We realize we’ve been a little out of touch in the past couple of weeks (sorry!), so here’s the condensed version of what we’ve been up to:
We left the south of Laos and worked our way up north in the most roundabout, bus-heavy way we could manage — one local bus all day to Tha Kaek, one local bus all day to Vientiane, an overnight bus from Vientiane to Luang Prabang, and then a minivan from Luang Prabang to the northern town of Nong Khiaw. Was it worth it?, you are probably asking (rhetorically, no doubt, thinking us insane for making such a schlep) — absolutely.
On the van ride there, we met up with four lovely people — Mitch (Canadian), Kat (American-in-the-process-of-becoming-Canadian), Hagar (Israeli), and Tali (Israeli) — and we all got along so well that it was like having a little family abroad. We managed to accumulate new family members, too, upon arrival: Higgy from Germany and Marijna from Holland.
We were lucky to have met such a great group because Nong Khiaw is really the kind of place you want to share with people you love. It’s stunning there — the town nestled on both sides of the Nam Ou river and surrounded by massive limestone karsts, covered in fog in the mornings.
Most of us went for a hike on our second day there. Our guide, Mwah, coaxed us up to the very top of one of the karsts just in time to catch the last of the fog disappearing from the valley! Spectacular.
We also managed to find parents for our little family at this tiny place called Alex’s Restaurant, where a woman named Mama manages five (of seven total) children in her kitchen and sets them to task at their woks while Papa ambles about pouring endless free shots of their family’s lao lao for guests. We had such an amazing dinner there all together before we went our separate ways.
The next day, Tali, Hagar, Sam, Higgy, and I all hopped on a boat to the northern border town of Muang Khua. The boat ride was a bit cramped in the leg department, but proffered some of the most spectacular scenery yet. When we got to Muang Khua, we were lucky enough to have dinner together both nights at the guesthouse where the other three were staying. The hosts there were extremely friendly and for next-to-nothing cooked us towering feasts of genuine Lao food and encouraged us to polish off two bottles of lao lao infused with cinnamon. Needless to say, we tottered all the way back to our hotel.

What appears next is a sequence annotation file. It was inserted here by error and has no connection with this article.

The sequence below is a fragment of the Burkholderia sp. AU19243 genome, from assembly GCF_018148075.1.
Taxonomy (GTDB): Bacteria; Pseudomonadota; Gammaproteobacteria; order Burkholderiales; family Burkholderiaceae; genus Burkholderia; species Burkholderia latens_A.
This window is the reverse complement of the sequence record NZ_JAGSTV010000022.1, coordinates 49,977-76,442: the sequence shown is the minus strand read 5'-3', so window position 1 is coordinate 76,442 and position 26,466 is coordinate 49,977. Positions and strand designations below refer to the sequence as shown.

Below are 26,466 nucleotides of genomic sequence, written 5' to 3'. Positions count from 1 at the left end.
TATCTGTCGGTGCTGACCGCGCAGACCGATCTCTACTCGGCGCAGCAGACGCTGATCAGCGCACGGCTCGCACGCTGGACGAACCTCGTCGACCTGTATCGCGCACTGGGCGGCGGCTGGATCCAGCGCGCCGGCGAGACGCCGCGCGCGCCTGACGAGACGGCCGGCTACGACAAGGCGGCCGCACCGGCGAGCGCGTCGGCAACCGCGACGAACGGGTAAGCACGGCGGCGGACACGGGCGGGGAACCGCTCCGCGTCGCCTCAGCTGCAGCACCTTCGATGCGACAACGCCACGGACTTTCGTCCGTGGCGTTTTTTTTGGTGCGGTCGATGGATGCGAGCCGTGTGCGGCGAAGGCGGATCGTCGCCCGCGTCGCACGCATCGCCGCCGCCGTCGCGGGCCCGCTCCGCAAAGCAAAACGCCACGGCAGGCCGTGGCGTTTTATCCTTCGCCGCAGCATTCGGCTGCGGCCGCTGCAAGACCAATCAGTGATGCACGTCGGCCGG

And in case you’d thought we’d had enough of bus rides, my friends, you would be wrong! In order to cross the border into Vietnam, we first had to wake up at four in the morning (no small feat thanks to the lao lao) and haul our bags down to the pier. From there we were ferried across the Nam Ou to the local bus awaiting us on the other side. From there it was a six-hour-long bus trip across the border, landing us in the Vietnamese town of Dien Bien Phu (where, incidentally, the French were defeated in 1954).
Sadly (for Sam)/thankfully (for everyone else), we were left with no time to visit the war museum because we were shuffled by some very loud bus touts onto a bus that they assured us would take us to Sapa. Two things became apparent once the bus started rolling: first, that they were not actually going to take us all the way to Sapa, and second, since none of us had actually spent more than three minutes in Dien Bien Phu, we’d not had the chance to convert our Lao Kip into Vietnamese Dong, and were therefore travelling with heaps of the wrong currency.
Seven hours later, and we arrived in the town of Not-Quite-Sure-Where, with our bus driver communicating (more or less) to us that we would have to catch another bus to Sapa the following morning around five a.m. To hell with that, we all agreed, so the girls, ourselves, and two other travellers on the bus persuaded the driver and his friend to take us all the way to Sapa that night.
Reasons this turned out to be a mistake:
1. The local bus, now devoid of the body heat of all the sensible passengers who got off where they were supposed to, was now decidedly chilly and the windows refused to remain shut.
2. Half the drive (now in the dark) was encompassed in a dense fog.
3. We still did not have any Vietnamese money. This actually turned out to be quite funny, as our bus drivers (naturally) wanted to stop for dinner, and parked us at one of the restaurants off the highway. The restaurant could not accept our kip, and had, in fact, never even seen Lao money before. So while our drivers feasted at the table next to us, our party of six attempted to divvy up what little food we had left: two pomegranates, a smushed banana, an orange, and half a coconut.